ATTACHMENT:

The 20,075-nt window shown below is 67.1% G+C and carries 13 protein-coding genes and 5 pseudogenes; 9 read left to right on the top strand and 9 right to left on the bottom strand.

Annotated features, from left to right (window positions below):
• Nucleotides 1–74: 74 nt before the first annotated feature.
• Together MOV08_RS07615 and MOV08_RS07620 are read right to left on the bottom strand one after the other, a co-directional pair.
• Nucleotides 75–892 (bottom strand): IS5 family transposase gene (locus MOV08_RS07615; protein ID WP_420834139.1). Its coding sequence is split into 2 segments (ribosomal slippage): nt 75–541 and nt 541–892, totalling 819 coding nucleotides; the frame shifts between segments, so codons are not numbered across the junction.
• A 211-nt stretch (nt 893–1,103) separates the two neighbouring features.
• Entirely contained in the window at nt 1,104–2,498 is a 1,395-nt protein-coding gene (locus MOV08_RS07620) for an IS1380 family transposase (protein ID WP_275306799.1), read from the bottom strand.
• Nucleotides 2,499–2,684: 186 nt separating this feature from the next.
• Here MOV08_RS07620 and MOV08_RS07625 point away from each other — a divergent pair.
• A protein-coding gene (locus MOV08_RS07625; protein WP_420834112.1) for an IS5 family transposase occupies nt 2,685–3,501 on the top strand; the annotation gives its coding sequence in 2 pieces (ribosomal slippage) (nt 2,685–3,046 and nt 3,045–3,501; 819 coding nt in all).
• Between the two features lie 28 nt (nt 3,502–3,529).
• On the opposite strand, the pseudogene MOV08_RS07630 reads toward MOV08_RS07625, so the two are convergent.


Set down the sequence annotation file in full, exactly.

The 20,075-nt window shown below is 67.1% G+C and carries 13 protein-coding genes and 5 pseudogenes; 9 read left to right on the top strand and 9 right to left on the bottom strand.

Annotated features, from left to right (window positions below):
• Nucleotides 1–74: 74 nt before the first annotated feature.
• Together MOV08_RS07615 and MOV08_RS07620 are read right to left on the bottom strand one after the other, a co-directional pair.
• Nucleotides 75–892 (bottom strand): IS5 family transposase gene (locus MOV08_RS07615; protein ID WP_420834139.1). Its coding sequence is split into 2 segments (ribosomal slippage): nt 75–541 and nt 541–892, totalling 819 coding nucleotides; the frame shifts between segments, so codons are not numbered across the junction.
• A 211-nt stretch (nt 893–1,103) separates the two neighbouring features.
• Entirely contained in the window at nt 1,104–2,498 is a 1,395-nt protein-coding gene (locus MOV08_RS07620) for an IS1380 family transposase (protein ID WP_275306799.1), read from the bottom strand.
• Nucleotides 2,499–2,684: 186 nt separating this feature from the next.
• Here MOV08_RS07620 and MOV08_RS07625 point away from each other — a divergent pair.
• A protein-coding gene (locus MOV08_RS07625; protein WP_420834112.1) for an IS5 family transposase occupies nt 2,685–3,501 on the top strand; the annotation gives its coding sequence in 2 pieces (ribosomal slippage) (nt 2,685–3,046 and nt 3,045–3,501; 819 coding nt in all).
• Between the two features lie 28 nt (nt 3,502–3,529).
• On the opposite strand, the pseudogene MOV08_RS07630 reads toward MOV08_RS07625, so the two are convergent.